A chill wind for Montgomeryshire?
The UK government, if I've read this right, appear to have blown out of the water Carwyn Jones' demand for the number of windfarms in mid Wales to be limited to the targets set by the Welsh government.
Only days ago the First Minister accused the coalition government of giving us all "a slap in the face" for refusing to devolve powers over major wind energy installations. The suggestion in return was that Mr Jones was guilty of some pretty unsbutle posturing.
But more powers or not, the Welsh government could - and did - announce last week that in future, existing planning guidelines on the number of windfarms should be regarded as an upper limit. In other words developments in mid Wales, to the delight of local campaginers, would be restricted.
No. For one thing, this change of emphasis/heart/direction in Cardiff Bay came a full six days before the final, definitive energy planning guidance by the UK government was announced, following several months of consultation.
The National Policy Statement on Renewables, published this morning by the Department of Energy and Climate Change is the final document that will guide all applications for major renewable projects such as large wind farms.
In it, the UK government says that Welsh planning policy will "provide important information to applicants of nationally significant energy infrastructure projects" (such as wind farms over 50MW in capacity).
But - and this is the kind of 'but' that makes a big difference - it goes on to say: "Applicants should explain in their applications to the Infrastructure Planning Commission how their proposals fit with the guidance and support its targets or, alternatively, why they depart from them.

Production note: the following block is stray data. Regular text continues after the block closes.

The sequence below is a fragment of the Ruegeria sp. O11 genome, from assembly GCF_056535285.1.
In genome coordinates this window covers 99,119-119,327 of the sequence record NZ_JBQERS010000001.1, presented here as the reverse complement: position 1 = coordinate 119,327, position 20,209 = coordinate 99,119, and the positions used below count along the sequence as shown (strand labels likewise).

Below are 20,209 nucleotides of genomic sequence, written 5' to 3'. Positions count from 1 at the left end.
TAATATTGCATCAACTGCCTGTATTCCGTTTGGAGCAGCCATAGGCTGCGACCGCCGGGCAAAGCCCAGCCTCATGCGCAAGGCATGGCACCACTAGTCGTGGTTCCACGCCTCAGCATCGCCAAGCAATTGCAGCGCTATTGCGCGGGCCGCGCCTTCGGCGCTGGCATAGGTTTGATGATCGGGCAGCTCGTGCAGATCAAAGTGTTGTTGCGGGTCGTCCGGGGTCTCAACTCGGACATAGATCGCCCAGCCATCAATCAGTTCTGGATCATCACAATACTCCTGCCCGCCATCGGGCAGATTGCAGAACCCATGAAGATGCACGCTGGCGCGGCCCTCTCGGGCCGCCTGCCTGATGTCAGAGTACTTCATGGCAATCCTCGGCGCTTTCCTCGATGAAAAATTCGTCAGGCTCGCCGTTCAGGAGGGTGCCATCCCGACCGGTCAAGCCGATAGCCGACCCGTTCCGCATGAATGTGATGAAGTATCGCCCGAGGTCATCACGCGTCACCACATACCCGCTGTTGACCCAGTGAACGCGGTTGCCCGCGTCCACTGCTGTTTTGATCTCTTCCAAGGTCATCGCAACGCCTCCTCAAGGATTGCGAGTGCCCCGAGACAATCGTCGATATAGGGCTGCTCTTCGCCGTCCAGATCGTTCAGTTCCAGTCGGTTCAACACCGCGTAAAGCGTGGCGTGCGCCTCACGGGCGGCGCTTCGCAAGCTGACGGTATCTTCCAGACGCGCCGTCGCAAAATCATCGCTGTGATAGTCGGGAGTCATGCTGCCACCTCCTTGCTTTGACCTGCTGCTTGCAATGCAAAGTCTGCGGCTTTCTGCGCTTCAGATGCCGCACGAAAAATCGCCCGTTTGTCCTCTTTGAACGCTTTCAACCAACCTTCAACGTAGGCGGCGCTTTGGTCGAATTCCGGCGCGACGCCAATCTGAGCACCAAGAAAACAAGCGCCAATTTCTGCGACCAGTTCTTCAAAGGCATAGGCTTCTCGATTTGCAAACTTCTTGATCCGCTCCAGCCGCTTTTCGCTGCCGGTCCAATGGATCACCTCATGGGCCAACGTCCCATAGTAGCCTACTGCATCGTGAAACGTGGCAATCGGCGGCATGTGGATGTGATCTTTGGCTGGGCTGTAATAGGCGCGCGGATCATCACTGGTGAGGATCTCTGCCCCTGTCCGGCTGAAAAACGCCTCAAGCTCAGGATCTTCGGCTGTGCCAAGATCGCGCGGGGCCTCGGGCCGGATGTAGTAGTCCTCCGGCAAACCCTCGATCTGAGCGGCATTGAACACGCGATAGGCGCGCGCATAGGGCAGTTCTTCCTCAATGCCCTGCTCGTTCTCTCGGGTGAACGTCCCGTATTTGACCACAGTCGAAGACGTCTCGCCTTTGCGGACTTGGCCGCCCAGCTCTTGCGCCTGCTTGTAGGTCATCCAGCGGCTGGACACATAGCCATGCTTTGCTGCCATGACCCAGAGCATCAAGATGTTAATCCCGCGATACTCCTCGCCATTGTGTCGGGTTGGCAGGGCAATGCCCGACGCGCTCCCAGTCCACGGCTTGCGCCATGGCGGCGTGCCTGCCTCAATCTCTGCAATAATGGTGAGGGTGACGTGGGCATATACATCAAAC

"Whether an application conforms to the guidance or the targets will not, in itself, be a reason for approving or rejecting the application."
Doesn't that imply that the Infrastructure Planning Commission will be allowed to approve windfarms even if the WG target in TAN 8 has already been reached?
It does to me. If it does to the Welsh Government too, I'll let you know. What's the follow-up to a slap in the face?
Here's a kick in the shins - but from the Westminster end of the debate.
Despite what Carwyn Jones said last week, a source points out, the existing planning guidance around windfarms in Wales remains unamended. Carwyn Jones's statement about upper limits is all well and good they suggest but legally, it amounts to what? I'll use the expression 'a row of beans'. They used one that was more pithy, granted but less polite. I know he's the First Minister but "with all due respect to him, he's not Napoleon".
In other words until Welsh ministers "have the bottle" to scrap the current guidance - TAN 8 - and come up with something better in its place, protesters shouldn't be hoodwinked and buy the argument that the enemy is in Westminster, not Cardiff Bay.
Given there are several windfarm applications currently proposed to the Welsh government as well as others likely to come before the Infrastructure Planning Commission, it's no surprise that neither side wants end up a loser in this particular battle.
Another key - though not unexpected - announcement on energy today: Wylfa has been confirmed among eight sites around the UK, all adjacent to existing nuclear sites, deemed suitable for new power stations by 2025.
The Welsh Secretary has just responded:
"This is great news for Anglesey and the North Wales economy. It demonstrates the UK Government's commitment to supporting major infrastructure investment in Wales. Wylfa is a prime location. Today's announcement will be a huge boost to its workforce and offers the prospect of continued electricity production on the island for years to come".